Rev. James V. Schall: Proper Liturgy Needs Doctrinal Truth

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(Photo credit: L’Osservatore Romano / CNA)

By Rev. James V. Schall, S.J., Crisis Magazine, March 21, 2019

“This is why respect for truth is ultimately inseparable from what we call worship. Truth and cult are inextricably united—one cannot exist without the other, however often history may have separated them.”  ∼ Joseph Ratzinger (1982)

Rev. James V. Schall, S.J.Liturgical thought today seems to downplay the importance of doctrine while elevating the significance of practice. The harmony of lex orandi as the criterion of lex credendi is questioned. Dogma and liturgy seem to have parted company. We have to choose which side we are on: doctrine and its pastoral application together or merely the latter severed from doctrinal truth. Many a difficult moral case, to be sure, cannot easily be solved. Yet, doctrine seems “rigid”—to use Pope Francis’s oft-repeated accusation. For some, no clear answer seems forthcoming—even after much contemplation. We must act in obscurity. The world is like a “field hospital” where urgent cases must first be dealt with the best way we can. The rules don’t apply to everyone.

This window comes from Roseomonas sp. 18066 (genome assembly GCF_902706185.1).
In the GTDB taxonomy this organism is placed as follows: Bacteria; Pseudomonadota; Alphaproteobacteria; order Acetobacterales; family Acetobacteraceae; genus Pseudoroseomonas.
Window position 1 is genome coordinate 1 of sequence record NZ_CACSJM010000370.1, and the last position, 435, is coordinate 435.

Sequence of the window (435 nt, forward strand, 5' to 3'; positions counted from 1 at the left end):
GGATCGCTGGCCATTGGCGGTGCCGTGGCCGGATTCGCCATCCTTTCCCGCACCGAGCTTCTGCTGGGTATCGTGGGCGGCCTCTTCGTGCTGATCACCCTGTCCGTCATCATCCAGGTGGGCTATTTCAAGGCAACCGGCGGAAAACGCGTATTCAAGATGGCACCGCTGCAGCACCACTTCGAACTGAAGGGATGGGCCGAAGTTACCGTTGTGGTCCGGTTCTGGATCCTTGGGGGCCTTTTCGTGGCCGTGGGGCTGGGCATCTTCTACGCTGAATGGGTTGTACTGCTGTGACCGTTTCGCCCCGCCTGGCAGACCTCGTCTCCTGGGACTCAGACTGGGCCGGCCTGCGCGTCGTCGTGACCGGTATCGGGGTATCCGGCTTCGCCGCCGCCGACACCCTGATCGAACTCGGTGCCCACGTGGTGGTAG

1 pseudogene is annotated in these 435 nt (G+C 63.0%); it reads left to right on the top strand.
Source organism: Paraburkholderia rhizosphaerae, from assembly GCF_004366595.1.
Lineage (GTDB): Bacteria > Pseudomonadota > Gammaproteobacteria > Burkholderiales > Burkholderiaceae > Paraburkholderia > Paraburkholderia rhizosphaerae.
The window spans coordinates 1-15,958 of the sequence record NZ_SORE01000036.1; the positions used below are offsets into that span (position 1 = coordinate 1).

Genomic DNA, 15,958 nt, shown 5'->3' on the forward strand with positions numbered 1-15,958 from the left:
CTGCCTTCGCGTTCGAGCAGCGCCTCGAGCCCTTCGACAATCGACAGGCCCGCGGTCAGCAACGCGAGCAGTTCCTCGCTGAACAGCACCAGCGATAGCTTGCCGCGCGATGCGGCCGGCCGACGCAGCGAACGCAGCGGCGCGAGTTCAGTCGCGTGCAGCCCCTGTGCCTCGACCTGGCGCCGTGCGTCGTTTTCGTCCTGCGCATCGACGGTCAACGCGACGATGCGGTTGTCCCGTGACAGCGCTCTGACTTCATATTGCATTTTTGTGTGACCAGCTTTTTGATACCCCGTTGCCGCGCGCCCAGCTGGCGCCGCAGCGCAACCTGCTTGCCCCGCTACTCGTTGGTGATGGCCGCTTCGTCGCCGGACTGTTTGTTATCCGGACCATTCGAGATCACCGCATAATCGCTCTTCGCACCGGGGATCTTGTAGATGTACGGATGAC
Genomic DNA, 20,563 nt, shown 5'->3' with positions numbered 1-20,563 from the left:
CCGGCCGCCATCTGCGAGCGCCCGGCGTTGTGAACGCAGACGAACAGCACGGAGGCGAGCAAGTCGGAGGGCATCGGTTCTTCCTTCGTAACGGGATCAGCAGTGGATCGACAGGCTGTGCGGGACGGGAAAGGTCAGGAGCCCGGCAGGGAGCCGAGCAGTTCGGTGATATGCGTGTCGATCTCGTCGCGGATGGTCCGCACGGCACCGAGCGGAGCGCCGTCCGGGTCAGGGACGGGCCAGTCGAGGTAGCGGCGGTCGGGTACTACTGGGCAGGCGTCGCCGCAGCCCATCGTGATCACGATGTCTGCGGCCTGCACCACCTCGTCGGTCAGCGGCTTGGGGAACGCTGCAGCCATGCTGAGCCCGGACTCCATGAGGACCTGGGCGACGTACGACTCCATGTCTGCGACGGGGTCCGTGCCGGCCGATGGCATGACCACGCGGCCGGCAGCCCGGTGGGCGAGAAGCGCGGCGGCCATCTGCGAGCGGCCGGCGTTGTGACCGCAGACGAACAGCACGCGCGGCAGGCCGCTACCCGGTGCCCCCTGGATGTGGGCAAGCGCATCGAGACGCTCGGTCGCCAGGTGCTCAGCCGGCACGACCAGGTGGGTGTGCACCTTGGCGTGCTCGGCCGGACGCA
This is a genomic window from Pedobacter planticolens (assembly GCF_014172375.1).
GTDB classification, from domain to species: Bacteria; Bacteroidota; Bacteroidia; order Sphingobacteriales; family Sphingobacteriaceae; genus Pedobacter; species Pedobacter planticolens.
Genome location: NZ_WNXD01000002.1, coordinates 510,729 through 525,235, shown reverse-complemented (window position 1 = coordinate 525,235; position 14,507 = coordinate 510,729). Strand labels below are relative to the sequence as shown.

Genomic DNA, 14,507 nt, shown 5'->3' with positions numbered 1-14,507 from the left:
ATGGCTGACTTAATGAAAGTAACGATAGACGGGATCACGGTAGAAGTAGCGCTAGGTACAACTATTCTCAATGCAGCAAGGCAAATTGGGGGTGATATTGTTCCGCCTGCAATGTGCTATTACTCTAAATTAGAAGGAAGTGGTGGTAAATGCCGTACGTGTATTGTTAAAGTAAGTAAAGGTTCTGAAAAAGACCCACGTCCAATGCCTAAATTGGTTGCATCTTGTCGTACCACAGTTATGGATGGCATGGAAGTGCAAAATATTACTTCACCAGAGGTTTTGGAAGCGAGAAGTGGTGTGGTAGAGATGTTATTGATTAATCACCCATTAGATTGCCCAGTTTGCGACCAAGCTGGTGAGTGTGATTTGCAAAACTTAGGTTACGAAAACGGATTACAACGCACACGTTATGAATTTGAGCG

Resolute authors resort to probabilism or even “probabiliorism”—to what is safe or more than safe. The first emphasizes freedom, the latter safety. If these solutions do not work, we turn to consequentialism. This means a moral action is right if its consequences are what we want. Another option is historicism: each age has its own solution that can contradict the answers of an earlier age. A “pastoral” solution to complex problems that does not appeal to truth is close to what used to be called casuistry or even sophistry. The abstract moral principle is applied to a particular case. Particular cases usually have many contingencies about them that mitigate or increase responsibility for the gravity of the act. In any case, we have to make a decision. The good of the believer requires it. If the law is not clear, we are free to take the side of liberty—in dubiis, libertas. Under such circumstances, quite a few will accept the Machiavellian solution—we make evil our good….Read entire article, go to: